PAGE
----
Apprehension builds. I feel like I’m in a pressure cooker, the lid’s on tight, it has sealed, and the heat is on. I’ve put all of this on myself, so I have no one else to blame. In typical Nancy fashion, I have thought way too hard and way too long about our upcoming Kansas Thanksgiving trip.
You see, I’ve purchased hunting licenses for both A.J. and myself. For the first time since losing Mark, we will step out on our land, with Maggie leading the way, to hunt for pheasant and quail. I’ve never hunted for pheasant and quail in my life. Don’t get me wrong, I’ve walked with Mark dozens of times, carrying a camera. But this time is different. HE should be the parent taking our son out for the first time. It’s a time honored generational passage from father to son. Unfortunately for this family, daddy’s not around in the physical sense anymore. And mama is feeling like a poor substitute, at best.
A.J. is stoked. Major. I can’t decide who is more revved up about this trip, he or the dog. A few days ago, I grabbed my unloaded 12 gauge shotgun, put the whistle around my neck, and walked out into the backyard. The dog did a double-take. She’s given up looking for Mark, although I still see her eyes, squinting through the seam in the gate everytime I pull up driving his truck. I think there’s still a little part of her that wishes it would be his tall lanky frame that exits the vehicle instead of mine. That may be the last remnant of her wishing for him, at least to my limited knowledge.
But I digress. She stops dead in her tracks. It’s like she cannot believe that I, the female she once tried to oust from the “pack,” have a gun in my hands. I blow one short tweet on the whistle, and she bounds toward me. I really believe she would’ve rubbed her eyes in disbelief if she could have. She gave me one more cursory glance of unsurety until I pumped the gun. Reassured, she put her nose to the ground, beginning to work our half acre smack dab inside Wichita Falls’ city limits.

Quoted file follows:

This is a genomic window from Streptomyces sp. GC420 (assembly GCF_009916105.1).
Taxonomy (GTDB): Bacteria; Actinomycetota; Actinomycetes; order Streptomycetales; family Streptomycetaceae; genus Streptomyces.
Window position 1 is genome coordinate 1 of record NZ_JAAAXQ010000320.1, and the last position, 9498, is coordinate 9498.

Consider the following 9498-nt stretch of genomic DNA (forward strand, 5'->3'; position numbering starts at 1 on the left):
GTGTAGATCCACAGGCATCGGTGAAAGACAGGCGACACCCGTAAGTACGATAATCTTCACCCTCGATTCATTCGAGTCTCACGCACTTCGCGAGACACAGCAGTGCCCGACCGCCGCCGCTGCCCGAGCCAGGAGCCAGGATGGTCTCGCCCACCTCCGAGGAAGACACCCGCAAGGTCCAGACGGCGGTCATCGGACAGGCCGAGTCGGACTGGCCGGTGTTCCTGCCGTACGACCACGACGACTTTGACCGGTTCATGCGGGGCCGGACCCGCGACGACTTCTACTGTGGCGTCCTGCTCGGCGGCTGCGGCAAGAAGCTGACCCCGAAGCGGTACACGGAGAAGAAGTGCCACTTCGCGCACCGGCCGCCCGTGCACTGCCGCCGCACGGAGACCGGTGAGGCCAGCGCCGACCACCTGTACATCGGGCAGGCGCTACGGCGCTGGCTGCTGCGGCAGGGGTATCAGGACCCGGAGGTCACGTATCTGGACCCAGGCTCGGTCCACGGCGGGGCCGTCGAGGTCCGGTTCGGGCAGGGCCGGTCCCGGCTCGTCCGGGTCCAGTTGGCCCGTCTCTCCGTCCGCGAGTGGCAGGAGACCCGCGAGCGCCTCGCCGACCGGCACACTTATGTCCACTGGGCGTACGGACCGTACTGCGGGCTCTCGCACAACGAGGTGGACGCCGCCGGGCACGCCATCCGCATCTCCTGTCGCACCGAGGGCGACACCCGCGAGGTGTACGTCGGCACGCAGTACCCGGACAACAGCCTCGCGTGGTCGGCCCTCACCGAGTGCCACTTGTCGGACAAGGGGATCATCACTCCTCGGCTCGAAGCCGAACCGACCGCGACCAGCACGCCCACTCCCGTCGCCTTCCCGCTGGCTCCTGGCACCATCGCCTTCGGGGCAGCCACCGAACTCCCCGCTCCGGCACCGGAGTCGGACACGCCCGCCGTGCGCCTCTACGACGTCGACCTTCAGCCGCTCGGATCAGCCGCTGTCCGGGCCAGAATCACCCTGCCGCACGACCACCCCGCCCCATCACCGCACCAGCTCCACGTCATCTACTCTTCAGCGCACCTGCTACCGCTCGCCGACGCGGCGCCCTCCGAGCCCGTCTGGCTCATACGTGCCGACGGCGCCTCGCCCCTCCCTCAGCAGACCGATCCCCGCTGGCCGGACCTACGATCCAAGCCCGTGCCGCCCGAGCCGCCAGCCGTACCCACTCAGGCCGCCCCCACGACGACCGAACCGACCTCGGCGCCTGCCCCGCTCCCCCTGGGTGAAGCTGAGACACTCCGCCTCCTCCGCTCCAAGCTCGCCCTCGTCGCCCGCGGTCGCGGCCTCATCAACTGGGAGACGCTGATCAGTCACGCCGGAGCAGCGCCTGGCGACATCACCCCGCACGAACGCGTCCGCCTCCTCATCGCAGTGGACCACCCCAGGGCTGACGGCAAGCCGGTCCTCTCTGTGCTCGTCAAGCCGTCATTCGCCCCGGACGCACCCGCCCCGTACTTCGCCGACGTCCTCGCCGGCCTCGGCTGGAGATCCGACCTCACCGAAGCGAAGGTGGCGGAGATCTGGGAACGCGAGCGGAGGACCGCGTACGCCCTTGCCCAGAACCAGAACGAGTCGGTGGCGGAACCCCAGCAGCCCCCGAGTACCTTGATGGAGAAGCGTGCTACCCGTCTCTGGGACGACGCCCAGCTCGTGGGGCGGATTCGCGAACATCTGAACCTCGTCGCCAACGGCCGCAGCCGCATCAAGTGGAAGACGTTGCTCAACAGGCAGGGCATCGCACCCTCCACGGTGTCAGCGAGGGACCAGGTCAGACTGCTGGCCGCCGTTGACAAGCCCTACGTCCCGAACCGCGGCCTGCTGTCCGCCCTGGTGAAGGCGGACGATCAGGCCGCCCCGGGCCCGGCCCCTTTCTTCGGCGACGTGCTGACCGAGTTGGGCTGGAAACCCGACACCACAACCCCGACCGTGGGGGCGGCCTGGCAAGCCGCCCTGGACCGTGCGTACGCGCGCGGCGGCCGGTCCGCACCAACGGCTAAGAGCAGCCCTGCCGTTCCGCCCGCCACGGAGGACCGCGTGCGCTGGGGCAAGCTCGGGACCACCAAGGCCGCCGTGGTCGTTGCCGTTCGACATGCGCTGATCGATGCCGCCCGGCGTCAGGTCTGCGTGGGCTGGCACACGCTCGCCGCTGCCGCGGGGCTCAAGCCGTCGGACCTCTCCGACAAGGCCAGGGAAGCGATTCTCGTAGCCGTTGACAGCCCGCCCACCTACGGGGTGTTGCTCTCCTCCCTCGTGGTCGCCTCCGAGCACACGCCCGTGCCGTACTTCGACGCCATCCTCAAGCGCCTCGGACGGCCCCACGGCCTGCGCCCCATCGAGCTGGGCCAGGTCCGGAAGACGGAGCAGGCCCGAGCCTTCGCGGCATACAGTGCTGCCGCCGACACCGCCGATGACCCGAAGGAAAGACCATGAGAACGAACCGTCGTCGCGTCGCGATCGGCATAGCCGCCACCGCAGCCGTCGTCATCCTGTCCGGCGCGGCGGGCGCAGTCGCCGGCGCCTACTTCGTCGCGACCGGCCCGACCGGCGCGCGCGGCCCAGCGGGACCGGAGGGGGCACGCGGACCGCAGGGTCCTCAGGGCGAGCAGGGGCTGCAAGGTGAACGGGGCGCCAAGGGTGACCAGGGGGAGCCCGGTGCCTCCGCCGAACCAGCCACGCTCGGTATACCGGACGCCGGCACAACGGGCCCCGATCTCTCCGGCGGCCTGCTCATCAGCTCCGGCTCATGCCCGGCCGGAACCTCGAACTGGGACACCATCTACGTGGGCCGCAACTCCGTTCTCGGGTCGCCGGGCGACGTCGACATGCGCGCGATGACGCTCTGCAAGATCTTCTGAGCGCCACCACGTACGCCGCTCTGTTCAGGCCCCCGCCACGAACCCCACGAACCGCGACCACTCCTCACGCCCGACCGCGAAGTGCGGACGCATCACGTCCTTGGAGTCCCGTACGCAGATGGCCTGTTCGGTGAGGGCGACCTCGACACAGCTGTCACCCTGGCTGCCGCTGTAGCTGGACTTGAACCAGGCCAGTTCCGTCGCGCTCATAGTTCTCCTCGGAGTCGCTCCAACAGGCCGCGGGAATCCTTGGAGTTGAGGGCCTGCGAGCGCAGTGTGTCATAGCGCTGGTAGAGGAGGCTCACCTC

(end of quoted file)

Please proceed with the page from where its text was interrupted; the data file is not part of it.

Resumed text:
Maybe she will obey me. But I’ll bring along the training collar just for backup. There’s also a doggy GPS, I’ll get the techno-minded 9 year old to read up on its operation during the 6 hour drive to the beautiful land with our names on it.
Am I good enough to stand in his place? Do I have the common sense to walk the land? Mark could’ve walked it in his sleep, the hundreds of acres that have been in his family for over a century–me, I sometimes have trouble discerning north from south, east from west. Heck, maybe I’m the one that needs the GPS, not Maggie.
It’s been a difficult week. Sunday during worship, the tears begin welling up inside of me. They began to spill out on the drive home. My boys talked me through the drive thru of Arby’s, then insisted it was their turn to take care of me, and made me go to bed Sunday afternoon. I know that this Thanksgiving has to be better than last year’s, our “first” without him. But this is another “first”….hunting without him. And I think that’s where all of my emotions are coming from.
I may be doing well generally, but I need extra prayers this week as I try my darndest to continue to make Mark Howell proud of me. I also need to relax and remember that I can’t make our trip perfect.–but that God can make it special, regardless of what happens.
And whether or not we bring back birds is a big deal to A.J….but to me, the big deal will be walking the bluestem-filled prairie, alongside Mark’s little image, behind his bird dog.
We will be comforted, regardless, as I share the words of Isaiah with both boys before our trip tomorrow: